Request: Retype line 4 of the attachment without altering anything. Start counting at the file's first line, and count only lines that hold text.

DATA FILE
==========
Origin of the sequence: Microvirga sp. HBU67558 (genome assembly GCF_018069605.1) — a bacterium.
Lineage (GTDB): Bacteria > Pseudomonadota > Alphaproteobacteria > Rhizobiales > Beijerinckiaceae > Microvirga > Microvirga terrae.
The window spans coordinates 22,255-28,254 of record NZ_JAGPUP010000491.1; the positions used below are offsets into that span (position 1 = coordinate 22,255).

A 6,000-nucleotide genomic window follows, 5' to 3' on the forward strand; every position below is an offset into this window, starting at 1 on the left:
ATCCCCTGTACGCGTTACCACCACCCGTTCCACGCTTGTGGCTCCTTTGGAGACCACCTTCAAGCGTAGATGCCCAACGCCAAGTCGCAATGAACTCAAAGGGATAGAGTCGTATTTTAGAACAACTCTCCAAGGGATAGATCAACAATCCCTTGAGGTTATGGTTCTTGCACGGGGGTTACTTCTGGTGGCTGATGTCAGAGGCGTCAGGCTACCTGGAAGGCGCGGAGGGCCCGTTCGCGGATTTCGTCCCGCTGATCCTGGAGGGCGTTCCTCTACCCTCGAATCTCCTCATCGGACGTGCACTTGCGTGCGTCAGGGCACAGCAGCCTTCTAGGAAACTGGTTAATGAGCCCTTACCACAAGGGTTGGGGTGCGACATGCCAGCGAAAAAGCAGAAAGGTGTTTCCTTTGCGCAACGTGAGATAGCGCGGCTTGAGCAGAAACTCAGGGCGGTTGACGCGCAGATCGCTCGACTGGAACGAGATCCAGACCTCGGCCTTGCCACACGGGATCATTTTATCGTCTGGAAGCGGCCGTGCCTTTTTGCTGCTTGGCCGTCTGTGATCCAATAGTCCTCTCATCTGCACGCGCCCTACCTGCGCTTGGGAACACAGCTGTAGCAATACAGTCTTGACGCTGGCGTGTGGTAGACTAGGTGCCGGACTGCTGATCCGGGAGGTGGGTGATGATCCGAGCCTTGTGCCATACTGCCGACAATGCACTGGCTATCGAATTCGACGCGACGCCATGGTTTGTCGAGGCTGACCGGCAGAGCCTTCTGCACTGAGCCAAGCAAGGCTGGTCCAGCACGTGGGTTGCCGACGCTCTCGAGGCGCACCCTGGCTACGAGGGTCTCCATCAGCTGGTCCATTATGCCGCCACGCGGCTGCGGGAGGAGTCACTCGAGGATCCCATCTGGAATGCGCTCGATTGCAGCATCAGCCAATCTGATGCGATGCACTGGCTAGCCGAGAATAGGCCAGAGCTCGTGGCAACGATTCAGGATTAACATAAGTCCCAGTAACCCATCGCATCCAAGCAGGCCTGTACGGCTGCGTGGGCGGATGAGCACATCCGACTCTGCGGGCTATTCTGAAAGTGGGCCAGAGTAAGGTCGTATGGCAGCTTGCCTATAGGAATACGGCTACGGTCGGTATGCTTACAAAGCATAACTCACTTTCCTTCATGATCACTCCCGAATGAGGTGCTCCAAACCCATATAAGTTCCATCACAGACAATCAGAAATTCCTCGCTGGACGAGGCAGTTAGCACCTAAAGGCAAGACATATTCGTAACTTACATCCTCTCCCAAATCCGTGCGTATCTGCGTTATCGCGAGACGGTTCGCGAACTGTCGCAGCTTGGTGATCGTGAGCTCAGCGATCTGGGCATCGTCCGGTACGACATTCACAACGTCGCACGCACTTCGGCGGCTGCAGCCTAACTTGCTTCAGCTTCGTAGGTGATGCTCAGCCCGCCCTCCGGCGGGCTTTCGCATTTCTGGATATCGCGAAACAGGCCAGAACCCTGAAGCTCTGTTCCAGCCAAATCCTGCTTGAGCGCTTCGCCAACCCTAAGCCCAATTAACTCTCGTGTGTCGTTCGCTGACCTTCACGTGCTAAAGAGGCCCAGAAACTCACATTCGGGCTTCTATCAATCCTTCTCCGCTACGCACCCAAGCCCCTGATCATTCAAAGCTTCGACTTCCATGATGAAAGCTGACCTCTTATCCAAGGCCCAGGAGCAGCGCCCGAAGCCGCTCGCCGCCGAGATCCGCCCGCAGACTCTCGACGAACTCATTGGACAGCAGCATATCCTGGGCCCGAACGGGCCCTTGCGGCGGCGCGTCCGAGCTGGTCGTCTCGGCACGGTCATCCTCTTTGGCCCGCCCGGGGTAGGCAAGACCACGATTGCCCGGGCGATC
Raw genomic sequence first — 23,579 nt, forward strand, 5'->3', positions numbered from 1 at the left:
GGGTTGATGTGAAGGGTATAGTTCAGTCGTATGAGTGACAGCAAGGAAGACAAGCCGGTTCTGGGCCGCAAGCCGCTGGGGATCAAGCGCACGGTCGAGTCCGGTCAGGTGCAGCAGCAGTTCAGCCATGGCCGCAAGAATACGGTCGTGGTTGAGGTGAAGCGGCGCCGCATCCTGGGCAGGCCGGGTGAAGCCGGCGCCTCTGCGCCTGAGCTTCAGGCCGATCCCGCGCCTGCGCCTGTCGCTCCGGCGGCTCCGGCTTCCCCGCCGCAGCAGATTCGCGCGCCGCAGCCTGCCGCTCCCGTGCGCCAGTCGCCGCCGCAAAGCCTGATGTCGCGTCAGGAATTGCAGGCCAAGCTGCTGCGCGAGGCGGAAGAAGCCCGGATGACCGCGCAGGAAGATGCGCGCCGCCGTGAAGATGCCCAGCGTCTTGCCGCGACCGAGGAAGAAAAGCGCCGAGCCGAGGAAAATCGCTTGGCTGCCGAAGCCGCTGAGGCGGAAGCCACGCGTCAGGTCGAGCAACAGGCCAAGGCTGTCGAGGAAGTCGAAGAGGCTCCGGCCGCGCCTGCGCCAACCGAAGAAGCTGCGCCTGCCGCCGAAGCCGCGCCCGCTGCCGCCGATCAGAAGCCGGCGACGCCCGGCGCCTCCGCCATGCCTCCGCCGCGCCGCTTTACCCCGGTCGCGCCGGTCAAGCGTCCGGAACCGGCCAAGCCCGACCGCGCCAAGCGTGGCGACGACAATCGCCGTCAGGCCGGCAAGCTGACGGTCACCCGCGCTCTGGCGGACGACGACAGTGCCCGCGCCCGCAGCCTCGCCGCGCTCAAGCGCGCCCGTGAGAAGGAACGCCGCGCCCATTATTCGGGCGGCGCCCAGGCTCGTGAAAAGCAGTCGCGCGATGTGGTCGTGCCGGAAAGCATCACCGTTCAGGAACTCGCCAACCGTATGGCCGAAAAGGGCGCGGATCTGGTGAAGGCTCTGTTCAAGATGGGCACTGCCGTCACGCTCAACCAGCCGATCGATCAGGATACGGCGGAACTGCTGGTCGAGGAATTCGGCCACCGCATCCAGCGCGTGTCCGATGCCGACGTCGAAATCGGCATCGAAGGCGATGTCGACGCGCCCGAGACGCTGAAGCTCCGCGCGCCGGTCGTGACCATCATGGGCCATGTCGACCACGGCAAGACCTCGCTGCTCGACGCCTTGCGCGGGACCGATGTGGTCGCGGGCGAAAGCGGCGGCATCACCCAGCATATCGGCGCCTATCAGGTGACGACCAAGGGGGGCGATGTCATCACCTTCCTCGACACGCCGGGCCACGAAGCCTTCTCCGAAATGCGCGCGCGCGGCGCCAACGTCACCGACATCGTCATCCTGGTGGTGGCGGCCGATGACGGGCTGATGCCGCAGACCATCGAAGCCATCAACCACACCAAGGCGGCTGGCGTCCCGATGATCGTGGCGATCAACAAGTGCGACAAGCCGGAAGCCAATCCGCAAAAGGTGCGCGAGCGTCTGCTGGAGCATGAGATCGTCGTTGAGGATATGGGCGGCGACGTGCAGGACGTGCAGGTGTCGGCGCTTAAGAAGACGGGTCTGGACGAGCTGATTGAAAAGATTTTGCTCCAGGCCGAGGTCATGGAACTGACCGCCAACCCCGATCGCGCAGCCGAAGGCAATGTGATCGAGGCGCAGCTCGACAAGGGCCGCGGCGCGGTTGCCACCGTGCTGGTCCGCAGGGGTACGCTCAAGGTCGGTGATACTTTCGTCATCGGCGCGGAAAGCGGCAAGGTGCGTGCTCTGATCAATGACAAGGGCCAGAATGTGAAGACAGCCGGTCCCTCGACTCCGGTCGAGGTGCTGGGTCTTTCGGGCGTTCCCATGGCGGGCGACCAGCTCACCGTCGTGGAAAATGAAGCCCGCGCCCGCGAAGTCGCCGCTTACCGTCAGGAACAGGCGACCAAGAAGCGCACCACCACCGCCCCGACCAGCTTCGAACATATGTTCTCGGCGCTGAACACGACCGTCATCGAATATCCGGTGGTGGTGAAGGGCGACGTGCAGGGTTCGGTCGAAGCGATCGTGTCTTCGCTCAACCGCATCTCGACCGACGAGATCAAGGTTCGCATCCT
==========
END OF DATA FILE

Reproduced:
A 6,000-nucleotide genomic window follows, 5' to 3' on the forward strand; every position below is an offset into this window, starting at 1 on the left: